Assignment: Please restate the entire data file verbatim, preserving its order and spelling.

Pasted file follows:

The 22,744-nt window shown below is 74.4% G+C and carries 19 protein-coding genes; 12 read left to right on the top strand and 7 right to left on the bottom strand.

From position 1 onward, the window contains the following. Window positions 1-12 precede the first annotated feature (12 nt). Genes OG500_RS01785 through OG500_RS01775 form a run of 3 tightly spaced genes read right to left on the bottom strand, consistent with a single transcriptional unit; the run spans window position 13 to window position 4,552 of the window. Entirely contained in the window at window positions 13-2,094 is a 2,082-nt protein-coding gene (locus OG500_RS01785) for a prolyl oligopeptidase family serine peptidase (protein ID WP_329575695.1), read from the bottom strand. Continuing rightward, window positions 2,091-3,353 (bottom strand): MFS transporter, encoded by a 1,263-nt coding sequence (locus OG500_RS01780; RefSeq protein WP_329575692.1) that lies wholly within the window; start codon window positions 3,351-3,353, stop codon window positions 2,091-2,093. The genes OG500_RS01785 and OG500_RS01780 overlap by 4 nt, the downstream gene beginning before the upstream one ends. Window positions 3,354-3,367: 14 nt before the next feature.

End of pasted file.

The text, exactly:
The 22,744-nt window shown below is 74.4% G+C and carries 19 protein-coding genes; 12 read left to right on the top strand and 7 right to left on the bottom strand.

From position 1 onward, the window contains the following. Window positions 1-12 precede the first annotated feature (12 nt). Genes OG500_RS01785 through OG500_RS01775 form a run of 3 tightly spaced genes read right to left on the bottom strand, consistent with a single transcriptional unit; the run spans window position 13 to window position 4,552 of the window. Entirely contained in the window at window positions 13-2,094 is a 2,082-nt protein-coding gene (locus OG500_RS01785) for a prolyl oligopeptidase family serine peptidase (protein ID WP_329575695.1), read from the bottom strand. Continuing rightward, window positions 2,091-3,353 (bottom strand): MFS transporter, encoded by a 1,263-nt coding sequence (locus OG500_RS01780; RefSeq protein WP_329575692.1) that lies wholly within the window; start codon window positions 3,351-3,353, stop codon window positions 2,091-2,093. The genes OG500_RS01785 and OG500_RS01780 overlap by 4 nt, the downstream gene beginning before the upstream one ends. Window positions 3,354-3,367: 14 nt before the next feature.